So how does this analogy relate to content modularity? First off, it tells us that just like LEGO bricks, content units can have different sizes and characteristics. The concepts of size and shape are easier to understand. However, other features might be less clear. For example, color as a feature of a LEGO brick could correspond to writing style and register (tone) for a content unit.

Essentially, modularity is the ability to separate self-contained content units and combine them into new, larger content segments. If we can reuse an individual content unit as is, it is fully modular. If we need to slightly modify a content unit to achieve reuse, we could consider it partially modular. In most cases, content consists of fully modular, partially modular, and non-modular units.

How to Choose Granularity

How do we choose the right granularity? This really depends on what we are trying to accomplish. For example, if we combine several related articles into an eBook, our granularity is at the article level. This means that we do not have to worry about sentence or paragraph-level granularity to achieve full modularity.

In contrast, if we prepare procedural information for a product line, we would likely benefit from sentence-level granularity. This would enable us to attain modularity at the sentence level and improve the overall reuse potential.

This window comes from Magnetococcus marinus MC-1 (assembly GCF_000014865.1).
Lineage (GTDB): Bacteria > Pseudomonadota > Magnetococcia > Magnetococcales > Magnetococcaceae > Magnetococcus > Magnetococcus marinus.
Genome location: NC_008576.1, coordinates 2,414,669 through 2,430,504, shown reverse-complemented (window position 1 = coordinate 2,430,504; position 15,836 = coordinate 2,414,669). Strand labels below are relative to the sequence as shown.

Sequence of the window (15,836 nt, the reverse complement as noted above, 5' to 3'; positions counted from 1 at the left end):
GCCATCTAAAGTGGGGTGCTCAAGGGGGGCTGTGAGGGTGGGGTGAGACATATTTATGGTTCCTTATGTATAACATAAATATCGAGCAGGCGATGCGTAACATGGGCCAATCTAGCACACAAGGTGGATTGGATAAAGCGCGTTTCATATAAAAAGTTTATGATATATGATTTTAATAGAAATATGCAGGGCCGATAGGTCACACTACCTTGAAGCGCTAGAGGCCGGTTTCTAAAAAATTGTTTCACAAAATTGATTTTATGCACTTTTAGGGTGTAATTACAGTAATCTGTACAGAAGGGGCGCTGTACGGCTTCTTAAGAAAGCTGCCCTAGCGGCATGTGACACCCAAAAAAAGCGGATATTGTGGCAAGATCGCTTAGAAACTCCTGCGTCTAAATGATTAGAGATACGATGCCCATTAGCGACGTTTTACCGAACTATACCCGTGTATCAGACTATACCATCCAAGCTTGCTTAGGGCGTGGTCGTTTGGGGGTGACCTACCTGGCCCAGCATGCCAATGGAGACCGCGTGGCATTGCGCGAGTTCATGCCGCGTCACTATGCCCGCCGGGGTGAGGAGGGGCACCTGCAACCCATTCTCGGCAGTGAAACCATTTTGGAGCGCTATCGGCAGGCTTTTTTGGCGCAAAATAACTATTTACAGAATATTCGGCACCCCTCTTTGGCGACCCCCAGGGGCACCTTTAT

As a rule of thumb, use finer granularity for content that benefits from standardization and consistent terminology since reuse is a main goal. Apply coarser granularity for creative content since this content type tends to sacrifice reuse potential for content variation.

In general, though, choosing granularity is a strategic content management decision that we need to make. This decision is often part of a larger content management strategy. However, nothing prevents us from refining content as we go. This would be a tactical approach to improving the reuse of our existing content over time.

Conclusion

Granularity and modularity are fundamental principles of good content design. Without modular content, we would limit the reuse potential and shelf life of our content. This limitation has an even greater impact if we create content for global audiences. Modular, high-quality source content allows modular, high-quality content across target languages.

Therefore, choosing an appropriate level of granularity based on content type is critical. It affects our ability to achieve content modularity. Moreover, by managing detail density and content unit size, we can also improve readability and comprehension.

Content models such as DITA provide a framework for content creators, but these models still rely on content creators to write good and modular content. Therefore, content creators should understand and apply best practices when creating modular content. Concepts such as minimalism and appropriate writing techniques can significantly improve our ability to achieve modularity.

Granularity enables modularity and modularity enables reuse. This symbiotic relationship is at the heart of effective content design. It is a strategic decision that should be part of our content management practices. It is never too late to start creating modular content. However, it requires our conscious commitment to make it a daily routine. More importantly, content does not write itself. Choosing granularity alone does not automatically result in modular content and enable reuse. Technology and content models rely on our ability to create good content. This means honing our writing and content-design skills is key to achieving granular and modular content.